When a company that charges people $5,000 to launch a spoonful of their cremated remains into space can stay solvent in this economy, it's safe to say that we live in a country with a jones for spaceships. So there's a good likelihood you'll feel at least a little twinge of excitement when you walk into the lobby of the Western Reserve Historical Society and find yourself standing in front of a gleaming 35-foot spacecraft.
If you're familiar with the Star Wars films, you may recognize this particular fighter from Episode I: The Phantom Menace. And if you happen to be a member of the George Lucas generation, you may find shivers of delight running up your spine when you spot the domed head of R2-D2 poking up from the top of the ship, like some denizen of a futuristic Whack-a-Mole game. Sadly, though, whatever amount of childhood giddiness the ship initially inspires will quickly be ripped away.
You see, a long time ago (April of 2001, to be exact) in a galaxy far, far away (the Beltway), the Smithsonian launched a traveling exhibit titled Star Wars: Art of the Starfighter. That sci-fi art show has finally touched down in Cleveland, and, thanks to both its aging status and a mindboggling lack of display pieces, it comes off as a Jar Jar Binks-level disappointment.
That's not to say that designer Doug Chiang's work isn't worthy of acclaim. Taking a closer look at the ship, it's easy to appreciate the attention to detail, like the singe marks radiating back from the twin engines. There's also much to be admired in the vehicle's chic-and-sleek design. It's an exercise in art-deco aerodynamics, an Alfa Romeo spaceship, as opposed to the big clunking station wagons of the original Star Wars. Its nearly fluid shape was inspired by, as the accompanying verbiage tells us, a '50s hood ornament and gives the hint of motion, even while it's standing still. There are no two ways about it: The ship is cool; that said, it's also the only real attraction.
Many may wonder if a Planet Hollywood-esque display of movie props really justifies the "art" reference in the exhibit title. And a cogent argument could probably be made either way. But unfortunately, it's a moot question, because people should be asking whether this haphazard and paltry assortment constitutes an actual exhibit. The Art of the Starfighter, after all, seems more like a marketing ploy to usher younger patrons through the doors, whether or not they'll actually enjoy their visit.
In addition to the big Phantom Menace ship, the exhibit includes two miniature models of spacecraft from the original trilogy, accompanied by a short video that demonstrates how Chiang conceptualized the prequel's vehicles. This, admittedly, is interesting stuff -- especially for fans -- but once you're done watching it (and reading the chat labels), you're also done with the exhibit. There are no other ships, no memorabilia, no costume pieces. And there's no mention whatsoever of Episode II -- which, having already come and gone, makes the exhibit seem not only emaciated but dated.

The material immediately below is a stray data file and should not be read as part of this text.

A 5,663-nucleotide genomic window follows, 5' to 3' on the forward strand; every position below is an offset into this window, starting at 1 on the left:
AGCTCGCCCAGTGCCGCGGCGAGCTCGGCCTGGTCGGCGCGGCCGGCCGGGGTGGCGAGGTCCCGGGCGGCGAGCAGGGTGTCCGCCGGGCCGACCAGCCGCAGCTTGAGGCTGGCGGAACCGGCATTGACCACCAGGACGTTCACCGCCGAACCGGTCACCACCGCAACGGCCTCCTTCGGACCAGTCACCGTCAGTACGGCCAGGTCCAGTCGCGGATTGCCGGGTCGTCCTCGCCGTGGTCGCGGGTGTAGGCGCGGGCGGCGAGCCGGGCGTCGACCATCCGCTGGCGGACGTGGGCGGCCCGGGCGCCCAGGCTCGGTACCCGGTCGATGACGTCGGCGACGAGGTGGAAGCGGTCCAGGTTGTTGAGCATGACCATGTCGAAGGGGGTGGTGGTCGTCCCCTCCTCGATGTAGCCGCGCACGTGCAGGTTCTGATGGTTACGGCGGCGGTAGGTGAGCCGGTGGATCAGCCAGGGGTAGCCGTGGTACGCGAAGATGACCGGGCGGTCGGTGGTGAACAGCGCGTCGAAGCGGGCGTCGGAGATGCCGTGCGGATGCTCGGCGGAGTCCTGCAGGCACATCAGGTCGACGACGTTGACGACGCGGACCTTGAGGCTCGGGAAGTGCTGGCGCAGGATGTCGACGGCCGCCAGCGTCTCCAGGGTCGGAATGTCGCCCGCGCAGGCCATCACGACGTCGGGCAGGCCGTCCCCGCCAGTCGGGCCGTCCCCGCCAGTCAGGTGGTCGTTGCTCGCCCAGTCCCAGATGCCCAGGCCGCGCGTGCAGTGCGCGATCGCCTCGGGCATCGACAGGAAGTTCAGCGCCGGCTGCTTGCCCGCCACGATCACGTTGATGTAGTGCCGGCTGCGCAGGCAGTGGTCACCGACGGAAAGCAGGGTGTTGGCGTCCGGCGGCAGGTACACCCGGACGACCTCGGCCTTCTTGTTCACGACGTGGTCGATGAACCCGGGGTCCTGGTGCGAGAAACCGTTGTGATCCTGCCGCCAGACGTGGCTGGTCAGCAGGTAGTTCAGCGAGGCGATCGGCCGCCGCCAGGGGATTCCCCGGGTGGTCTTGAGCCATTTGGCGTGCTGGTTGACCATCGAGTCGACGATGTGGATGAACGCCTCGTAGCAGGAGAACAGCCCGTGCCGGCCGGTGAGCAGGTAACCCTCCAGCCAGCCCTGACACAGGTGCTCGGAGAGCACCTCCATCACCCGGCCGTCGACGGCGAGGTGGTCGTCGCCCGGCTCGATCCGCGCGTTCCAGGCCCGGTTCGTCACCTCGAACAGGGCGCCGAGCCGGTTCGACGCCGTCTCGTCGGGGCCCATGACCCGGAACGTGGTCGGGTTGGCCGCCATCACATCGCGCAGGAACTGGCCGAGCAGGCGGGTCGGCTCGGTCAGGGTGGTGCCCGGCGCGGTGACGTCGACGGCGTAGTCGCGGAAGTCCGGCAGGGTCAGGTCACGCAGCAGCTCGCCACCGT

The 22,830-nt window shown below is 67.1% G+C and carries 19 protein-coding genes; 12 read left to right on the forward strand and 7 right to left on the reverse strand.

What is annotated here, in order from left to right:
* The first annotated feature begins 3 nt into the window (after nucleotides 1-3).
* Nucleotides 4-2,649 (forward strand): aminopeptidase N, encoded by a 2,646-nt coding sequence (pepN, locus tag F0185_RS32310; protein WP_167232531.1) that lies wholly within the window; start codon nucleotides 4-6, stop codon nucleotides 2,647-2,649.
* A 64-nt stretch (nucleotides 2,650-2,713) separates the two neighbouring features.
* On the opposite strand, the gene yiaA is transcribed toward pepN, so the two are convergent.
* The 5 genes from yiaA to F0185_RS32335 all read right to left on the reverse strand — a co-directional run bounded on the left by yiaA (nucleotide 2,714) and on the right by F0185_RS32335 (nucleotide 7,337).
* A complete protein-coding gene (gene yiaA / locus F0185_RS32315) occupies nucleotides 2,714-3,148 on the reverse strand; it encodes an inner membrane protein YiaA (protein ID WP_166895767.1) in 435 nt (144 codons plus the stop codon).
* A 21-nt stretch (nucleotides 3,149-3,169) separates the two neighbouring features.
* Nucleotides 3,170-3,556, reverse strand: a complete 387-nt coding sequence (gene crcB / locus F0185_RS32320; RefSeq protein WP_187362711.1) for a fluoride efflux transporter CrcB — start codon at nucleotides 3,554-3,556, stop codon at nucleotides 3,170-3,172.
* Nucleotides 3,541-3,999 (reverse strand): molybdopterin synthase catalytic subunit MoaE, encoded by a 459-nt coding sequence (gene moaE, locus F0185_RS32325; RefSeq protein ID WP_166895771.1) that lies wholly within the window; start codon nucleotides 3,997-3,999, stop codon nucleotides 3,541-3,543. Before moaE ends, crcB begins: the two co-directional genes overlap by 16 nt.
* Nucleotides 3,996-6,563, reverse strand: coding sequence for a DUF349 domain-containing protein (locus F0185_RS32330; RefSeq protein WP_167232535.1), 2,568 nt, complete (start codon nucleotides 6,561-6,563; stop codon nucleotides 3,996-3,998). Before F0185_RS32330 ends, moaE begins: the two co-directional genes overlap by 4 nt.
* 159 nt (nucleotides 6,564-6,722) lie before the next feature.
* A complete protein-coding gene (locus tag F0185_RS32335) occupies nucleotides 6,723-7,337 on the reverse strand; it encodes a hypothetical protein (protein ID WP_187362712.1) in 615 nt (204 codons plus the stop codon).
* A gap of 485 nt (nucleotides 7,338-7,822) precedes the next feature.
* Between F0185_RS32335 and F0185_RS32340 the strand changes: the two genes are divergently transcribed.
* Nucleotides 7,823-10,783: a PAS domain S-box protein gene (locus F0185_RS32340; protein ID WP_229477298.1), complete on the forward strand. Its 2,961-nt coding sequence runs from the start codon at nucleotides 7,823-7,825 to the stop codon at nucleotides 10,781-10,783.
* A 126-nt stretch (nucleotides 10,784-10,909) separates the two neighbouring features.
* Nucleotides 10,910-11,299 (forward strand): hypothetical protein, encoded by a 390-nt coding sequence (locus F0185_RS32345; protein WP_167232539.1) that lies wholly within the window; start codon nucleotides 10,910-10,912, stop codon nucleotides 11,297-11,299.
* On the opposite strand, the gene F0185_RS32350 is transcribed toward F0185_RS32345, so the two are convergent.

Technically, there are a few other elements to this exhibit, but they are the museum equivalent of seat-fillers at the Oscars, existing only to make the room look full. Case in point: two computer kiosks. One offers up a cheesy trivia game straight off starwarskids.com; the other gives you a chance to play the lackluster PlayStation 2 title "Star Wars Starfighter," which itself is almost two years old. And since both of these are essentially activities you can do at home, it's hard to consider their value in the ticket price. (The scattered five-foot head shots of popular characters like Han Solo, Boba Fett, and Darth Maul aren't fooling anyone, either.)
But the Historical Society can't shoulder all the blame for the meager offerings here (though one may want to ask why an exhibit based around a three-and-a-half-year-old movie is hitting Cleveland now). So the question we're left pondering is: What was the Smithsonian thinking when it decided this show was good enough to hit the road? Are younger audiences going to flock to museums just because they hear there's a Star Wars exhibit in town? Chances are, they will. But will they ever want to come back to these museums when they realize they've just paid movie-ticket price to see a couple of hobby-shop models and the PlayStation game they've already beaten 10 times and traded in for the new Grand Theft Auto? Um, don't count on it.
As an exhibit unto itself, Starfighter just doesn't cut it. Luckily, it's running simultaneously with the Historical Society's far-superior Dr. Seuss show. So if you're planning on spending some time with the Whos and the Sneetches (or any of the fine standing exhibits at the WRHS, for that matter), checking out the spaceship in the lobby can be a nice bonus. But if a look behind the scenes of Phantom Menace is the only thing you're after, rent the DVD. The Smithsonian may have tried to give its affiliates the perfect way to lure in Star Wars fans, but as Yoda famously said: "Do, or do not. There is no try."
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